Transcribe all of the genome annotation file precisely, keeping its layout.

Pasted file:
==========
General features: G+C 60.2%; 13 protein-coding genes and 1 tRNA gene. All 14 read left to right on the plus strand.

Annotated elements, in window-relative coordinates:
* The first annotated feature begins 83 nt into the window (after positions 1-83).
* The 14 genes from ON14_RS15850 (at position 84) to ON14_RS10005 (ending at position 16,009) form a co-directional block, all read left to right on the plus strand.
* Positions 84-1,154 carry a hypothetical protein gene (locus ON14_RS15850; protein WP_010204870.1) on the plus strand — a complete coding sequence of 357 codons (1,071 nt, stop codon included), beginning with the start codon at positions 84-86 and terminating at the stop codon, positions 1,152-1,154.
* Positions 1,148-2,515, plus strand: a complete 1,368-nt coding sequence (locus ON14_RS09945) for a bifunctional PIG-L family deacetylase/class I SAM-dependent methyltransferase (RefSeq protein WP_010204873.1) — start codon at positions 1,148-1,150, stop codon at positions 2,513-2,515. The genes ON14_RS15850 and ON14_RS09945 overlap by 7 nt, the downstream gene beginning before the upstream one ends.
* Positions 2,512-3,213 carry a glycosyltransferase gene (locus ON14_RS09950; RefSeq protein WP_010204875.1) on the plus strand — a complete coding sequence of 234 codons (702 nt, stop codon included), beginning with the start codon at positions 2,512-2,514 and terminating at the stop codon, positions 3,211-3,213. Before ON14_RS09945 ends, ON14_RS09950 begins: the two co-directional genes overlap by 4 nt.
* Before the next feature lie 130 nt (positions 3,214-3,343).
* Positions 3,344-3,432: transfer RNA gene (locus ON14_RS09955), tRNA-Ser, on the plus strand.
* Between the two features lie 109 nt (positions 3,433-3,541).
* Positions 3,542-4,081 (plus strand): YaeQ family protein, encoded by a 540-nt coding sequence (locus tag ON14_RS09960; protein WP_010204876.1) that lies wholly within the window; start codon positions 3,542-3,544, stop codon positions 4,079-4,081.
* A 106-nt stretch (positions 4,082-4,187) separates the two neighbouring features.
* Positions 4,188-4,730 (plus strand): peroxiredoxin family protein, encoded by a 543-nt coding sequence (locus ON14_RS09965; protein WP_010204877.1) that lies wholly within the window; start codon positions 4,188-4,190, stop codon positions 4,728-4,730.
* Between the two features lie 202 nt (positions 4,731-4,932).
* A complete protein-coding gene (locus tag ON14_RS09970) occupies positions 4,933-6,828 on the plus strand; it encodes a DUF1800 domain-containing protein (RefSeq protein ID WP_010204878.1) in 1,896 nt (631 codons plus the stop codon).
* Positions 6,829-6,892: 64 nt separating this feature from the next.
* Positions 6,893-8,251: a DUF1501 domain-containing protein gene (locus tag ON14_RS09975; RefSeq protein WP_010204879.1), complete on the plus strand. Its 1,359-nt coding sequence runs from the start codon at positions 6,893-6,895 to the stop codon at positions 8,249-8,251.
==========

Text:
General features: G+C 60.2%; 13 protein-coding genes and 1 tRNA gene. All 14 read left to right on the plus strand.

Annotated elements, in window-relative coordinates:
* The first annotated feature begins 83 nt into the window (after positions 1-83).
* The 14 genes from ON14_RS15850 (at position 84) to ON14_RS10005 (ending at position 16,009) form a co-directional block, all read left to right on the plus strand.
* Positions 84-1,154 carry a hypothetical protein gene (locus ON14_RS15850; protein WP_010204870.1) on the plus strand — a complete coding sequence of 357 codons (1,071 nt, stop codon included), beginning with the start codon at positions 84-86 and terminating at the stop codon, positions 1,152-1,154.
* Positions 1,148-2,515, plus strand: a complete 1,368-nt coding sequence (locus ON14_RS09945) for a bifunctional PIG-L family deacetylase/class I SAM-dependent methyltransferase (RefSeq protein WP_010204873.1) — start codon at positions 1,148-1,150, stop codon at positions 2,513-2,515. The genes ON14_RS15850 and ON14_RS09945 overlap by 7 nt, the downstream gene beginning before the upstream one ends.
* Positions 2,512-3,213 carry a glycosyltransferase gene (locus ON14_RS09950; RefSeq protein WP_010204875.1) on the plus strand — a complete coding sequence of 234 codons (702 nt, stop codon included), beginning with the start codon at positions 2,512-2,514 and terminating at the stop codon, positions 3,211-3,213. Before ON14_RS09945 ends, ON14_RS09950 begins: the two co-directional genes overlap by 4 nt.
* Before the next feature lie 130 nt (positions 3,214-3,343).
* Positions 3,344-3,432: transfer RNA gene (locus ON14_RS09955), tRNA-Ser, on the plus strand.
* Between the two features lie 109 nt (positions 3,433-3,541).
* Positions 3,542-4,081 (plus strand): YaeQ family protein, encoded by a 540-nt coding sequence (locus tag ON14_RS09960; protein WP_010204876.1) that lies wholly within the window; start codon positions 3,542-3,544, stop codon positions 4,079-4,081.
* A 106-nt stretch (positions 4,082-4,187) separates the two neighbouring features.
* Positions 4,188-4,730 (plus strand): peroxiredoxin family protein, encoded by a 543-nt coding sequence (locus ON14_RS09965; protein WP_010204877.1) that lies wholly within the window; start codon positions 4,188-4,190, stop codon positions 4,728-4,730.
* Between the two features lie 202 nt (positions 4,731-4,932).
* A complete protein-coding gene (locus tag ON14_RS09970) occupies positions 4,933-6,828 on the plus strand; it encodes a DUF1800 domain-containing protein (RefSeq protein ID WP_010204878.1) in 1,896 nt (631 codons plus the stop codon).
* Positions 6,829-6,892: 64 nt separating this feature from the next.
* Positions 6,893-8,251: a DUF1501 domain-containing protein gene (locus tag ON14_RS09975; RefSeq protein WP_010204879.1), complete on the plus strand. Its 1,359-nt coding sequence runs from the start codon at positions 6,893-6,895 to the stop codon at positions 8,249-8,251.